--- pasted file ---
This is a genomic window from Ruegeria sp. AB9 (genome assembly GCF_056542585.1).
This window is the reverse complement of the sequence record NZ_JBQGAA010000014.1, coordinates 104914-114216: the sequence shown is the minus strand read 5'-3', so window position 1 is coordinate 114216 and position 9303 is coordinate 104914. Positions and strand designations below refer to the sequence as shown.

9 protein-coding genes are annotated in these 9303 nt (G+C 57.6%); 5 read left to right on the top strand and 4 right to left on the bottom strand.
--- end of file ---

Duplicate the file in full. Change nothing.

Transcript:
This is a genomic window from Ruegeria sp. AB9 (genome assembly GCF_056542585.1).
This window is the reverse complement of the sequence record NZ_JBQGAA010000014.1, coordinates 104914-114216: the sequence shown is the minus strand read 5'-3', so window position 1 is coordinate 114216 and position 9303 is coordinate 104914. Positions and strand designations below refer to the sequence as shown.

9 protein-coding genes are annotated in these 9303 nt (G+C 57.6%); 5 read left to right on the top strand and 4 right to left on the bottom strand.